One of the most useful IaaS monitoring services that Azure provides is VMInsights, or Azure Monitor for VMs. Azure Sentinel has a prebuilt VMInsight Dashboard. You can connect your VM to your Azure Log Analytics Workspace, then enable VMInsights from VM > Monitoring > Insights. Make sure the Azure Log Analytics Workspace is the same one that has Azure Sentinel enabled on it.
Creating an alert is important. Alerts are the first step for having a case or ‘incidents’. After a case is created based on the alert, then you can do your investigation. For creating an alert, you need to use the KQL language that you probably already used it in Azure Log analytics.
Azure Sentinel has a feature named entity mapping, which lets you relate the query to values like IP address and hostname. These values make the investigation much more meaningful. Instead of going back and forth to multiple queries to relate, you can use entities to make your life easier. At the time of writing this article, Azure Sentinel has four entities; Account, Host, IP address, and Timestamp, which you can bind to your query. You can enable or disable an alert or run it manually as you prefer easily from Configuration > Analytics. Naming might be a little bit confusing since you also need to create your alerts from Analytics.
Azure Sentinel Investigation map of entities becomes public in September 2019 and you no longer need to fill out a form request access.
Let’s Go Hunting
You can use Azure Sentinel built-in hunting queries. You can also directly shoot it down if you know where to find the anomalies by KQL queries and create an alert. Or uses Azure Notebook for AI, ML-based hunting. You can bring your own ML model to Azure Sentinel. Azure Sentinel Notebook is for your tier 4 SOC analysis.
Azure Sentinel uses MITRE ATT&CK-based queries and introduced eight types of queries, also known as bookmarks, for hunting.
After you become skilled in detection, you can start creating your playbook constructed on logic app workflows. You can also build your automated responses to threads or craft custom actions after an incident has happened. Later you can enable Azure Sentinel Fusion to associate lower fidelity anomalous activities to high fidelity cases.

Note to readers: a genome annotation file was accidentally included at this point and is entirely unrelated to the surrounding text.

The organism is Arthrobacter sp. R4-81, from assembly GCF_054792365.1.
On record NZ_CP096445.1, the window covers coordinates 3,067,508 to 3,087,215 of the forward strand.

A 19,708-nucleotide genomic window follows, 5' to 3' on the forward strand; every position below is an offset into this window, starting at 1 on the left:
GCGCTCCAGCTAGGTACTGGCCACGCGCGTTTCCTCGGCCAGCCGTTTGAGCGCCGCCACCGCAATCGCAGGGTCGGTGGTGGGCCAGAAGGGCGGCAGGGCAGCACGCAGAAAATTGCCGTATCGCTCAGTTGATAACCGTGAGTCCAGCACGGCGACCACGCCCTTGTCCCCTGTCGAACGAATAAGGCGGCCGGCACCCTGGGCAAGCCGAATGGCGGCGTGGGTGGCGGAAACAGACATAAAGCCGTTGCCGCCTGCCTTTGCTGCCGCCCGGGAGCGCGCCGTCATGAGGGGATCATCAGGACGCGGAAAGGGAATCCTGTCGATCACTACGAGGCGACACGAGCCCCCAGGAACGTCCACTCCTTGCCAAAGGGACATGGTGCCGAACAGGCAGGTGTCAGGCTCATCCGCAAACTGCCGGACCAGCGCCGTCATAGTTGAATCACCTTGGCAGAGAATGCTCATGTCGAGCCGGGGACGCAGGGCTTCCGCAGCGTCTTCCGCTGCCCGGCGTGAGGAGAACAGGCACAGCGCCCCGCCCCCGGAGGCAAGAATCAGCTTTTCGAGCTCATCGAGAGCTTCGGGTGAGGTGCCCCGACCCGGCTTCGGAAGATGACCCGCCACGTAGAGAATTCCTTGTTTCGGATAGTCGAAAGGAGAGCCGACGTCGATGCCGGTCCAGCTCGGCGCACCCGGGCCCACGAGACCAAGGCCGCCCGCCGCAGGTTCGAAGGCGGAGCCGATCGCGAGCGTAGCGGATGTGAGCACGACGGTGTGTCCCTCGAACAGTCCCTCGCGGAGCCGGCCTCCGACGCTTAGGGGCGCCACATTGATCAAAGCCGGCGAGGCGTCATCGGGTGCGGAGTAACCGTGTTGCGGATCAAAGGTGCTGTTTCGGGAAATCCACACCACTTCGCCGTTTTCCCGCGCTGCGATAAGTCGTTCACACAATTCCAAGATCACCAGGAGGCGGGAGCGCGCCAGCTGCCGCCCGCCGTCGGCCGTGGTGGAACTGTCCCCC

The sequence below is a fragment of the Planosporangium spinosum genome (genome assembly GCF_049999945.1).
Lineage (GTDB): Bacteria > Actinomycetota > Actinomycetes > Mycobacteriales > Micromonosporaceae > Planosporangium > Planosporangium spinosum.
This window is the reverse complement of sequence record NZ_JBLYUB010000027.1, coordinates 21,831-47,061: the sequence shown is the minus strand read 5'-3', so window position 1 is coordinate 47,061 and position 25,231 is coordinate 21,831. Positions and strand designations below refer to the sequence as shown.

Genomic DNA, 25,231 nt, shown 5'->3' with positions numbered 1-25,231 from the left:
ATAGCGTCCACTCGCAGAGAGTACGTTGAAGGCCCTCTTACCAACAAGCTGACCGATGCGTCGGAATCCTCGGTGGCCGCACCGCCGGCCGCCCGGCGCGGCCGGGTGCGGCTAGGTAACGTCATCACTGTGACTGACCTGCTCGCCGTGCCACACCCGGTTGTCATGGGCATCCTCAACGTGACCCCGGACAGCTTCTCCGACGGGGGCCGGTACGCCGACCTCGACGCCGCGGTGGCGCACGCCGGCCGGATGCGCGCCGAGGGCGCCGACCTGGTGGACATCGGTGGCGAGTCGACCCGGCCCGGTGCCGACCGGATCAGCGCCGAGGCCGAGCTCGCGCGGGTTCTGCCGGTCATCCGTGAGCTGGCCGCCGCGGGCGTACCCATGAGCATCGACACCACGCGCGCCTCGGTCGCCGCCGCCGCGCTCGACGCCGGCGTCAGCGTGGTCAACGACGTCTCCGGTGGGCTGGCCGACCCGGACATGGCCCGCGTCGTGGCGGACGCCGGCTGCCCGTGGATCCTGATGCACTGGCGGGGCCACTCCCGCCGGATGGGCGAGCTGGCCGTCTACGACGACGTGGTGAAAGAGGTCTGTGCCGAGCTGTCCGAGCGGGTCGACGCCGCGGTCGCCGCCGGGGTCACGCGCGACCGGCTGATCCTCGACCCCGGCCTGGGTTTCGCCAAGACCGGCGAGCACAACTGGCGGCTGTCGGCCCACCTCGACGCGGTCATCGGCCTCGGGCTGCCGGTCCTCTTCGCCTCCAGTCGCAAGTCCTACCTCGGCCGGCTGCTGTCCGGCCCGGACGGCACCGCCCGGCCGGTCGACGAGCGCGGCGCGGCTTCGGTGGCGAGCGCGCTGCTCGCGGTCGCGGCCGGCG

A sample playbook:
Image Source: Microsoft
Azure Notebooks is a Jupyter notebook (interactive computational tool) for facilitating your investigation by using your data science skills. Azure Notebooks support languages and packages from Python 2 and 3 you can also use R and F#.
We all love community-backed solutions. You can share your findings and designs with others and use their insights by using the Azure Sentinel Community on GitHub.
Azure Sentinel Fusion
Fusion helps reduction of noise by preventing alert fatigue. Azure Sentinel Fusion uses this insight here, and you can see how to enable Azure Sentinel Fusion.
Traditionally we assume an attacker follows a static kill chain as the attack path or all information of an attack is present in the logs. Fusion can help here by bringing probabilistic kill chain and to find novel attacks. You can find more information on this topic here. Formerly, you should run a PowerShell command to enable Fusion, but going on Fusion is enabled by default.
What Data Sources Are Supported?
Azure Sentinel has three types of connectors. First, Microsoft services are connected natively and can be configured with a few clicks. Second, is by connecting to external solutions via API. And finally, connecting to external solutions via an agent. These connectors are not limited to below table, and there are some examples of IoT and Azure DevOps that can communicate with Azure Sentinel
||External solutions via API
||External solutions via an agent
|Azure AD audit logs and sign-ins